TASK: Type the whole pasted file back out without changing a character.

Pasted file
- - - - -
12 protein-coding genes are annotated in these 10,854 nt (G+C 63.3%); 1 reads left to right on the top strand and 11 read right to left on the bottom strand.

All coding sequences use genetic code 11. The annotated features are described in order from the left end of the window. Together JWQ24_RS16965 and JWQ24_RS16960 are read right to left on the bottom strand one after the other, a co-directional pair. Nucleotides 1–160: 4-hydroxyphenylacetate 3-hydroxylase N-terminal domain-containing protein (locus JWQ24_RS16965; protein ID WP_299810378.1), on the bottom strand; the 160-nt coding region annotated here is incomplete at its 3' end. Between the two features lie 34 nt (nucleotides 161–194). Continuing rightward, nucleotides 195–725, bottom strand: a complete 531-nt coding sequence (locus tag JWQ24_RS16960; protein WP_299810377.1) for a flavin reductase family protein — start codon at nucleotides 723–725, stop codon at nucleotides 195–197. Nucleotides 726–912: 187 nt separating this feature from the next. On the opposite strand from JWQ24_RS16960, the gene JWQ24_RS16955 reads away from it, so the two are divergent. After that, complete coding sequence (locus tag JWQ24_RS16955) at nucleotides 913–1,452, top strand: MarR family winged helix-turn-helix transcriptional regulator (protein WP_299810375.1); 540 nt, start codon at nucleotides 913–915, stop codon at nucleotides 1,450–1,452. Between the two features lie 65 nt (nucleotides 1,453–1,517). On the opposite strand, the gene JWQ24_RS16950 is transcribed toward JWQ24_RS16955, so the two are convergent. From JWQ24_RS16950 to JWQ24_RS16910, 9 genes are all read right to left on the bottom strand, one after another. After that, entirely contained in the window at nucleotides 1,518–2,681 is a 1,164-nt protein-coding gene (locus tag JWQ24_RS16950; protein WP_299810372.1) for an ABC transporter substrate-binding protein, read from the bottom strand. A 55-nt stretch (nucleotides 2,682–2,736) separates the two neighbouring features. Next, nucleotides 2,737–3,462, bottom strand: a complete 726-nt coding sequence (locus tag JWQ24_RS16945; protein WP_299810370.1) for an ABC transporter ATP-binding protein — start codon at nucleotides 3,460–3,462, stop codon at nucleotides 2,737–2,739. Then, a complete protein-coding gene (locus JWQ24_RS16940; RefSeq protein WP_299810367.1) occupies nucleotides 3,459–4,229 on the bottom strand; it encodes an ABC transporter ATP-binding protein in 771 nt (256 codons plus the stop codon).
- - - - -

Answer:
12 protein-coding genes are annotated in these 10,854 nt (G+C 63.3%); 1 reads left to right on the top strand and 11 read right to left on the bottom strand.

All coding sequences use genetic code 11. The annotated features are described in order from the left end of the window. Together JWQ24_RS16965 and JWQ24_RS16960 are read right to left on the bottom strand one after the other, a co-directional pair. Nucleotides 1–160: 4-hydroxyphenylacetate 3-hydroxylase N-terminal domain-containing protein (locus JWQ24_RS16965; protein ID WP_299810378.1), on the bottom strand; the 160-nt coding region annotated here is incomplete at its 3' end. Between the two features lie 34 nt (nucleotides 161–194). Continuing rightward, nucleotides 195–725, bottom strand: a complete 531-nt coding sequence (locus tag JWQ24_RS16960; protein WP_299810377.1) for a flavin reductase family protein — start codon at nucleotides 723–725, stop codon at nucleotides 195–197. Nucleotides 726–912: 187 nt separating this feature from the next. On the opposite strand from JWQ24_RS16960, the gene JWQ24_RS16955 reads away from it, so the two are divergent. After that, complete coding sequence (locus tag JWQ24_RS16955) at nucleotides 913–1,452, top strand: MarR family winged helix-turn-helix transcriptional regulator (protein WP_299810375.1); 540 nt, start codon at nucleotides 913–915, stop codon at nucleotides 1,450–1,452. Between the two features lie 65 nt (nucleotides 1,453–1,517). On the opposite strand, the gene JWQ24_RS16950 is transcribed toward JWQ24_RS16955, so the two are convergent. From JWQ24_RS16950 to JWQ24_RS16910, 9 genes are all read right to left on the bottom strand, one after another. After that, entirely contained in the window at nucleotides 1,518–2,681 is a 1,164-nt protein-coding gene (locus tag JWQ24_RS16950; protein WP_299810372.1) for an ABC transporter substrate-binding protein, read from the bottom strand. A 55-nt stretch (nucleotides 2,682–2,736) separates the two neighbouring features. Next, nucleotides 2,737–3,462, bottom strand: a complete 726-nt coding sequence (locus tag JWQ24_RS16945; protein WP_299810370.1) for an ABC transporter ATP-binding protein — start codon at nucleotides 3,460–3,462, stop codon at nucleotides 2,737–2,739. Then, a complete protein-coding gene (locus JWQ24_RS16940; RefSeq protein WP_299810367.1) occupies nucleotides 3,459–4,229 on the bottom strand; it encodes an ABC transporter ATP-binding protein in 771 nt (256 codons plus the stop codon).